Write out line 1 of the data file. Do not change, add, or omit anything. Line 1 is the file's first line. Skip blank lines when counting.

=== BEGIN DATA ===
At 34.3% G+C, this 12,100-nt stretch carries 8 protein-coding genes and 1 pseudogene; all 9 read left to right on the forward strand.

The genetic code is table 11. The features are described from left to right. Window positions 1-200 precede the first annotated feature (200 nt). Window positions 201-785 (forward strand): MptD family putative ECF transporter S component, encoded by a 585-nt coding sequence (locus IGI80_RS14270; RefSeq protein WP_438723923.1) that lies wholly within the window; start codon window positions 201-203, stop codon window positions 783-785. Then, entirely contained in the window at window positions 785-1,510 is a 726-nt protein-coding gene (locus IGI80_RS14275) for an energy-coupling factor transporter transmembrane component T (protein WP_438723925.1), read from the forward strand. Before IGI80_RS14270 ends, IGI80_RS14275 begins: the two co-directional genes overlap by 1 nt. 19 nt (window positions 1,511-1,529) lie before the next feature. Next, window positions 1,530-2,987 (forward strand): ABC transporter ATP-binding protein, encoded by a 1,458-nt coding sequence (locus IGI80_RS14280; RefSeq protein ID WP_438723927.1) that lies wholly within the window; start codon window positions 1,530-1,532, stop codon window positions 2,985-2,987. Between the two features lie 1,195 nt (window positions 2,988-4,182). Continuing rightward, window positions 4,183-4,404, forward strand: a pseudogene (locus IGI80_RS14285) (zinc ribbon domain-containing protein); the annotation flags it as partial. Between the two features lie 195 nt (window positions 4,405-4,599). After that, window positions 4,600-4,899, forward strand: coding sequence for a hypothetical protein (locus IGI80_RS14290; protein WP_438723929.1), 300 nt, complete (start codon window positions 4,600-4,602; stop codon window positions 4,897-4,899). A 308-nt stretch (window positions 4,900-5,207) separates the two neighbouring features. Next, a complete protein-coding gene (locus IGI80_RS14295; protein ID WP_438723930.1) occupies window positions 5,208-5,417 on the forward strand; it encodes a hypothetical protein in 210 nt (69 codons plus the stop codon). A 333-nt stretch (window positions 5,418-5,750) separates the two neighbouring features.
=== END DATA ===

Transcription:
At 34.3% G+C, this 12,100-nt stretch carries 8 protein-coding genes and 1 pseudogene; all 9 read left to right on the forward strand.